**UPDATE: I don't raise pigs anymore. But I still adore them, enough that I'm leaving this section here. I've let them go for now, but someday I think they will come back to my farm for sure.
Ohhhhh my pigs!!! I never understood why people love pigs so much until I got them... They are such wonderful creatures!
We chose a heritage breed of pig, the American Guinea Hog, as our focus. They only mature to 200-300 pounds and are very gentle, making them an easily manageable breed. A single strand of electrical wire about 10 inches off the ground and you have your pig fenced... It's incredible!
They are natural grazers instead of rooters, so they don't tear up the pasture, and they are extremely easy to feed. Since they were bred to be backyard pigs, they subside happily on nothing but kitchen scraps and pasture. Having 5 of them (and piglets) on 2 acres, they need only one 5-gallon bucket of scraps a day for all of them, and I've managed to feed them at no cost for most of their lives just by networking with people and gathering scraps from neighbors, friends, farm-stands and stores.
They are such excellent converters of feed, that they will actually become too fat on grain and should not be fed grain at all unless they are severely underweight. Even our pregnant and nursing momma pig held her weight just fine without grain.
They are sweet, gentle, friendly, and absolutely adorable... I can't say enough about these pigs. Our chickens, ducks and goats steal food from them every morning, and my daughter can pet them and feed them treats by hand. We keep them all pastured together, and besides a couple scraps between two males, they get along with each other perfectly, and every other animal on the property as well.
They farrow easily, are good mothers, and while they're very protective of their young, we've been able to handle the piglets from birth without having any momma meltdowns.
I've only had them for a year, but with 5 pigs, 1 farrowing and 8 piglets, we've never seen them get sick.
And last, but certainly not least, they are said to have some of the best tasting pork in the world!! We haven't tried it personally yet (this fall!!), but we're very excited to add these wonderful animals into our flock.
**Note: The black and white pigs aren't AGH. American Guinea Hogs are solid black. The black momma pig with white on her legs is 1/2 AGH.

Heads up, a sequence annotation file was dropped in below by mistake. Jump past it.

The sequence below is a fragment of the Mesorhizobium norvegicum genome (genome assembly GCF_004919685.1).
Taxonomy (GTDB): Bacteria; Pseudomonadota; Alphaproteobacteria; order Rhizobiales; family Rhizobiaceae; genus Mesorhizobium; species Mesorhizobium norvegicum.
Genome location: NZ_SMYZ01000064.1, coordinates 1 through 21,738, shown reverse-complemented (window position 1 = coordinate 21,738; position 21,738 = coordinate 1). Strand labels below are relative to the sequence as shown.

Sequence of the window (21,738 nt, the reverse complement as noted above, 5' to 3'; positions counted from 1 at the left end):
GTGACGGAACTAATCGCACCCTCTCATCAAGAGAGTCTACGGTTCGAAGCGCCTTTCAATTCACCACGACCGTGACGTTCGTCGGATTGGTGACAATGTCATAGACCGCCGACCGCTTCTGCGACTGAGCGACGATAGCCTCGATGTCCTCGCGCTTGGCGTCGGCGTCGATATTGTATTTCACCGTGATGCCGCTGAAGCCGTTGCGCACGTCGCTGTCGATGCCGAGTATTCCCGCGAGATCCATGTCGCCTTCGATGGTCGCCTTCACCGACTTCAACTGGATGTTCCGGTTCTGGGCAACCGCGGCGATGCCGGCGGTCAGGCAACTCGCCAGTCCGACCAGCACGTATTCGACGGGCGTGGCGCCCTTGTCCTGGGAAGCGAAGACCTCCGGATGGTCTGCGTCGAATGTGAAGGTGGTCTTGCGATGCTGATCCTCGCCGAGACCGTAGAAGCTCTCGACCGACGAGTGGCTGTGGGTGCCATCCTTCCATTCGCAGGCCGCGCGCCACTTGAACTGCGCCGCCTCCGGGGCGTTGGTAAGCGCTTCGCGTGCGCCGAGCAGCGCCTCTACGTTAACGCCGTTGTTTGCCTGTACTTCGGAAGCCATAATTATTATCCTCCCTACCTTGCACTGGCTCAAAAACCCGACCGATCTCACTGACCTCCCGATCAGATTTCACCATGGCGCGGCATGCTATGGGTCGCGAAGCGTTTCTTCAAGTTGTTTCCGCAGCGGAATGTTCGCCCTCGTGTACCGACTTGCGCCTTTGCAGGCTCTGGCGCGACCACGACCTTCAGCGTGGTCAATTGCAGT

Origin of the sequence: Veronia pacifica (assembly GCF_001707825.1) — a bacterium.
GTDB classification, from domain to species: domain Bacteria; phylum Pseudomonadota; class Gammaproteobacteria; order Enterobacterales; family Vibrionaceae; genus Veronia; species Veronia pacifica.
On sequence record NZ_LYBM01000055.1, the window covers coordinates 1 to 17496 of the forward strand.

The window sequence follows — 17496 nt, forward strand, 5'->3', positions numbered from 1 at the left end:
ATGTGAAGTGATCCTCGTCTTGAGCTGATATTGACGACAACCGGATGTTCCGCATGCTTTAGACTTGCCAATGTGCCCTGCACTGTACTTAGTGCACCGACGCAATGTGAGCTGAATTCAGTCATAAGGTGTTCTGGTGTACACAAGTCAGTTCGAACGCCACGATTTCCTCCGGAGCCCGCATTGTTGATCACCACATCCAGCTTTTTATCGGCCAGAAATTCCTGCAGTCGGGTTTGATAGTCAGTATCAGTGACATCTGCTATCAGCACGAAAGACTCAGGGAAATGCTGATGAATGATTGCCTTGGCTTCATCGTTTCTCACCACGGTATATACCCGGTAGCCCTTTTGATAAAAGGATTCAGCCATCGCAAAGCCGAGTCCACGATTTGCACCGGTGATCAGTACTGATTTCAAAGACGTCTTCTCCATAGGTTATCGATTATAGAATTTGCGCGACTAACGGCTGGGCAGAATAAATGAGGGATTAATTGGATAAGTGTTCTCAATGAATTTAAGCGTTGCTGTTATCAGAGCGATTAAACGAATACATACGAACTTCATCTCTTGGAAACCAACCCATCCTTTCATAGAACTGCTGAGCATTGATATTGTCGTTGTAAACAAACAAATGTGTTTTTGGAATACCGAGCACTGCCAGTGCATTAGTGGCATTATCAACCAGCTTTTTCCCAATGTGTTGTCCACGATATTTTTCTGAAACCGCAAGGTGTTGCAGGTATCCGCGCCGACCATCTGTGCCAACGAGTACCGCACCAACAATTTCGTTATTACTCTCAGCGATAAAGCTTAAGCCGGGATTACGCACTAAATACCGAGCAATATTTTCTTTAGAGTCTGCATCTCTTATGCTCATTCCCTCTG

What We Feed
Our pigs are only a year old, not full-grown yet, so their amount of food will need to go up this winter. But because they were young through last winter and have had access to pasture all summer, their feed amount has stayed pretty much the same for several months.
For each pig we have, they get 1-2 gallons of scraps per day. Since I get all sorts of food, from all sorts of places, in all sorts of containers, it's hard to be exact. But if I have a well-rounded 5-gallon bucket of scraps, I can confidently dump that in their feeder and walk away happy.
Generally it's more complicated than that, because I like to mix and match buckets and boxes of food in order to give them a rounded meal. Half a bucket of apples, some carrots from this bucket and a handful of potatoes from this box, then some day-old bread... They have dietary needs similar to a human, so I try to mix and match different fruits, vegetables, bread, etc.
It's a lot of extra work, but try to feed scraps over commercial feeds. Even with these small pigs, commercial feed gets expensive, and isn't as good for them as fresh whole food. If you are avid about looking around and asking people, you can usually get everything you need practically for free.
It took me a few months, but between a couple friends and neighbors, a gas station deli, a roadside farm stand, a friends who pick up from a grocery store and trades with me and a guy I found on craigslist that gets old bread from the food bank, I haven't paid to feed my pigs since they were months old. And as you can see in my pictures, they are beautiful, vibrantly healthy piggers. Worth every minute just in their health, and also saves me $40 a month on commercial feed.